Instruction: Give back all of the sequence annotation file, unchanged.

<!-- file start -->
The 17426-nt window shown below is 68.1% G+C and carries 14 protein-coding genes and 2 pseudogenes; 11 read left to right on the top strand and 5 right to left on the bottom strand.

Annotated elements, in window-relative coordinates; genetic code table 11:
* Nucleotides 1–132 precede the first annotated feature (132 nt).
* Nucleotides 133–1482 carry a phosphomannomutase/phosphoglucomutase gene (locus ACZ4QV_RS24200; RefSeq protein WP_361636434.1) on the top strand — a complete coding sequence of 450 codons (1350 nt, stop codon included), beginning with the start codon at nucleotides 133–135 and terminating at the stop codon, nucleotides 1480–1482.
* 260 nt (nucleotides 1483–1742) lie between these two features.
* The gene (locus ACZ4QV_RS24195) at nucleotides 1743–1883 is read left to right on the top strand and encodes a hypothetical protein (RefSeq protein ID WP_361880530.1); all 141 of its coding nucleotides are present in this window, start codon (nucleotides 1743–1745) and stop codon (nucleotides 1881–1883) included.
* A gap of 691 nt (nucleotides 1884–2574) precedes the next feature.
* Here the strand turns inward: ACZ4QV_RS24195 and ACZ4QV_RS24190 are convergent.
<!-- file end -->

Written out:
The 17426-nt window shown below is 68.1% G+C and carries 14 protein-coding genes and 2 pseudogenes; 11 read left to right on the top strand and 5 right to left on the bottom strand.

Annotated elements, in window-relative coordinates; genetic code table 11:
* Nucleotides 1–132 precede the first annotated feature (132 nt).
* Nucleotides 133–1482 carry a phosphomannomutase/phosphoglucomutase gene (locus ACZ4QV_RS24200; RefSeq protein WP_361636434.1) on the top strand — a complete coding sequence of 450 codons (1350 nt, stop codon included), beginning with the start codon at nucleotides 133–135 and terminating at the stop codon, nucleotides 1480–1482.
* 260 nt (nucleotides 1483–1742) lie between these two features.
* The gene (locus ACZ4QV_RS24195) at nucleotides 1743–1883 is read left to right on the top strand and encodes a hypothetical protein (RefSeq protein ID WP_361880530.1); all 141 of its coding nucleotides are present in this window, start codon (nucleotides 1743–1745) and stop codon (nucleotides 1881–1883) included.
* A gap of 691 nt (nucleotides 1884–2574) precedes the next feature.
* Here the strand turns inward: ACZ4QV_RS24195 and ACZ4QV_RS24190 are convergent.